OLYMPIA, Wash. — Gov. Jay Inslee will announce Monday whether some counties in Washington state will have to roll back to Phase 2 of the state’s COVID-19 reopening plan because of rising cases.
At a news conference Thursday, Inslee said “we’ve let our guard down to some degree.”
All of Washington’s 39 counties are currently in Phase 3 of Inslee’s "Healthy Washington" reopening plan, meaning all indoor spaces — including indoor dining at restaurants, indoor fitness centers, and retail — have been able to increase capacity from 25% to 50%.
Larger events like concerts and graduation ceremonies are OK since up to 400 people will be allowed to gather for indoor and outdoor activities as long as physical distancing and masking are enforced.
Inslee announced changes Friday to the criteria for counties to stay in Phase 3 of the reopening plan. Under the governor's original plan that took effect March 22, counties would be evaluated every three weeks on two metrics – case rate over two weeks and hospitalization rate over one week – and needed to meet both to remain in their current phase. That means any county that failed one of the two metrics would have moved back one phase in reopening.
Now, a county must fail both of the metrics for case counts and hospitalizations to move down one phase, Inslee said Friday.
While most of the counties in jeopardy of rolling back are in central and eastern Washington, Pierce County in western Washington is also on the list.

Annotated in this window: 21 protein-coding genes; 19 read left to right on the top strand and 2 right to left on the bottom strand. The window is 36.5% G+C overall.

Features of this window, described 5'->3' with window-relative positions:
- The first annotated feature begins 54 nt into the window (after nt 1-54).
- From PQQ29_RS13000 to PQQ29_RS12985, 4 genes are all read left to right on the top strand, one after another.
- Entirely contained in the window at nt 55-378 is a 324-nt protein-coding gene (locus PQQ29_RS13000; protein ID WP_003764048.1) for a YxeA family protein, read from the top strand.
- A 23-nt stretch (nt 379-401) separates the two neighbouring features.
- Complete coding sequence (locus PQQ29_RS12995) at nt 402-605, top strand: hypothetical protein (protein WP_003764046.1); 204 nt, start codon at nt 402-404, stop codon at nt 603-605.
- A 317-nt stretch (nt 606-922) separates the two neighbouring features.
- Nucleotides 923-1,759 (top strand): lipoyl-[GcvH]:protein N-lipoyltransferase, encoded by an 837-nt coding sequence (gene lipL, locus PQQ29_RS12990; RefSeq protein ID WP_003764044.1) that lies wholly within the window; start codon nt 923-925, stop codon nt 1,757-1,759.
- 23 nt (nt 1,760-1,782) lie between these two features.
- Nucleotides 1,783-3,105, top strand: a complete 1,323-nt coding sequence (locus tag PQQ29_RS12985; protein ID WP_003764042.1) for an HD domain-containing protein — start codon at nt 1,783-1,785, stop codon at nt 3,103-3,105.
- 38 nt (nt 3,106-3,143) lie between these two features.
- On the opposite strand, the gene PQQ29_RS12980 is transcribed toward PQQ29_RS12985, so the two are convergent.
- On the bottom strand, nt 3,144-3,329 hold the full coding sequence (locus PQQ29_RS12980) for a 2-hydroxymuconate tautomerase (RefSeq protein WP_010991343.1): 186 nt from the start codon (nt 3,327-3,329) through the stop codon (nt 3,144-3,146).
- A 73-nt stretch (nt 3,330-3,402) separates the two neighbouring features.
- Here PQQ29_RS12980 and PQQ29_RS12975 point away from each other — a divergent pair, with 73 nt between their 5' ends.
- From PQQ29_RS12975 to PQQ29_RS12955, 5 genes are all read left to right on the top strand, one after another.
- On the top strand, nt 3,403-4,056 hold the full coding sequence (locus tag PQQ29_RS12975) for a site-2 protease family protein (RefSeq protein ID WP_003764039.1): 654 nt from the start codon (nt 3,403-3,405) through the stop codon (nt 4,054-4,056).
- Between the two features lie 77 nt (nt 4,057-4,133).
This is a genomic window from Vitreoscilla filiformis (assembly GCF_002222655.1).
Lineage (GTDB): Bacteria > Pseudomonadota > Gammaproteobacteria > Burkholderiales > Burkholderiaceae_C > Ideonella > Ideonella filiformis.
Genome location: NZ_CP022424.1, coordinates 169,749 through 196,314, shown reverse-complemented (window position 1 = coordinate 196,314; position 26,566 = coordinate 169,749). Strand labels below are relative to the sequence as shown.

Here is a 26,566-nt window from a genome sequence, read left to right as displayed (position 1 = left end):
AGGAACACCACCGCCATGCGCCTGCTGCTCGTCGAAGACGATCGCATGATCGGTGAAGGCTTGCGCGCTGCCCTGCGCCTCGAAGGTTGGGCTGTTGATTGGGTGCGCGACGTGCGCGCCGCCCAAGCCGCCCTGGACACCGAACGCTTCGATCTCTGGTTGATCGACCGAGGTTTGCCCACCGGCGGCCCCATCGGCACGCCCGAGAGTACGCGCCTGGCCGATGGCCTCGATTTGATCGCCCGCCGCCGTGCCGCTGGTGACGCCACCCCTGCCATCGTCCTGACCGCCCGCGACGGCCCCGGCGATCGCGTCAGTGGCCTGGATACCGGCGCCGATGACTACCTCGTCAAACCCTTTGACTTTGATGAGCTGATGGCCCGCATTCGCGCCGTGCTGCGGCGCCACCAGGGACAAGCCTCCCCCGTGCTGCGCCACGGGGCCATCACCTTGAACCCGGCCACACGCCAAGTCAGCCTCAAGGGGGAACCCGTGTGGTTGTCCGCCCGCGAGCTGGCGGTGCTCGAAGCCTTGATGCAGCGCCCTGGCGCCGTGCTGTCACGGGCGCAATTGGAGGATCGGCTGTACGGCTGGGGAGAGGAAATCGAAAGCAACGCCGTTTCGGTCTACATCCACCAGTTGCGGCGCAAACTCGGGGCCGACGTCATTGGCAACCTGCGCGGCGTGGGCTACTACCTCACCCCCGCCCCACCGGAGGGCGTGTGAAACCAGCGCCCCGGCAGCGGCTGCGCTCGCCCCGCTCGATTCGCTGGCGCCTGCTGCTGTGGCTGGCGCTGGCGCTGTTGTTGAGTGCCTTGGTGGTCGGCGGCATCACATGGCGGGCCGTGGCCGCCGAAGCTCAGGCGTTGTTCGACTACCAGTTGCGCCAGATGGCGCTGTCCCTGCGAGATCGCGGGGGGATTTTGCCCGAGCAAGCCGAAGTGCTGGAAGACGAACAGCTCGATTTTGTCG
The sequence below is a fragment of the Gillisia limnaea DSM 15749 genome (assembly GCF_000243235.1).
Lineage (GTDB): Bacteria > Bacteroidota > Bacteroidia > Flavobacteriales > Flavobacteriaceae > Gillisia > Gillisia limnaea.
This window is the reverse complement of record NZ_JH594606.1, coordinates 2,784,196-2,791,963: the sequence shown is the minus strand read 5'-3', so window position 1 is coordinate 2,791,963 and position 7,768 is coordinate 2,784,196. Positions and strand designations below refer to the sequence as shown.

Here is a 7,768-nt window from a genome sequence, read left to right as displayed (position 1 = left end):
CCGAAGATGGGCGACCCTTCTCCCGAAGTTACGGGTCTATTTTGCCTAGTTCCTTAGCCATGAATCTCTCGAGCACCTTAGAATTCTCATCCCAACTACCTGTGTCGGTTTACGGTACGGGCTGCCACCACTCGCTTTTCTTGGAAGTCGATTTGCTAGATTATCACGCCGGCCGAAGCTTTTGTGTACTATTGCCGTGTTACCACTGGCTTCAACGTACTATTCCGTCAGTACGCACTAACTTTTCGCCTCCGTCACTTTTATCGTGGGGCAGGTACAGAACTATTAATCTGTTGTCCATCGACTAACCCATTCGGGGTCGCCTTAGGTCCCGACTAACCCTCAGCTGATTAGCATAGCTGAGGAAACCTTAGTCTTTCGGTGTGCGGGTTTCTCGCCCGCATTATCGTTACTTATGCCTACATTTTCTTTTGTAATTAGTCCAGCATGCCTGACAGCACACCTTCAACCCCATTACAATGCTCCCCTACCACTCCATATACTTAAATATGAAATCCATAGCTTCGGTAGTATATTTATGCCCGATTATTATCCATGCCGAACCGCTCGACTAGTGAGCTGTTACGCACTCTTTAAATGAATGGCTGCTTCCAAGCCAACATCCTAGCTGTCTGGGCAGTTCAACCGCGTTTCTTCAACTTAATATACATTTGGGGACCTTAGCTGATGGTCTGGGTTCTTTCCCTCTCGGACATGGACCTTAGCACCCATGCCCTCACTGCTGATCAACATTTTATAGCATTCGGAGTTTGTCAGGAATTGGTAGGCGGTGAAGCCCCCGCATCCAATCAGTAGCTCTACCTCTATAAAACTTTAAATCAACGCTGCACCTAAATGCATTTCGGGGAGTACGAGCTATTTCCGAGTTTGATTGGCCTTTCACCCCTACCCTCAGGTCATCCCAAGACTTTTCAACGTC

According to the Tacoma-Pierce County Health Department, cases in Pierce County have been on the rise since mid-March. The county hasn’t been able to keep cases and hospitalizations down far enough to maintain its Phase 3 status under the state’s Roadmap to Recovery metrics.
If implemented, the county could be dropped back to Phase 2 by April 16.
“Unfortunately, as we’ve seen this whole pandemic, it really isn’t one place or one group of people that is contributing to our high case rate in Pierce County,” said Cindan Gizzi, deputy director of the Tacoma-Pierce County Health Department. “We’re seeing them in business, in schools, in congregate care facilities, we’re still seeing them throughout the county.”
Nearly 70 state business organizations have urged Inslee to delay for three weeks any decision to return some counties to more restrictive coronavirus standards, which would hurt businesses.
The business groups said in a letter sent Friday night to Inslee that moving some counties back to Phase 2 would punish struggling businesses while doing little to stop the spread of the virus.
The letter was signed by groups including the Association of Washington Business, the Washington Hospitality Association and numerous chambers of commerce across the state.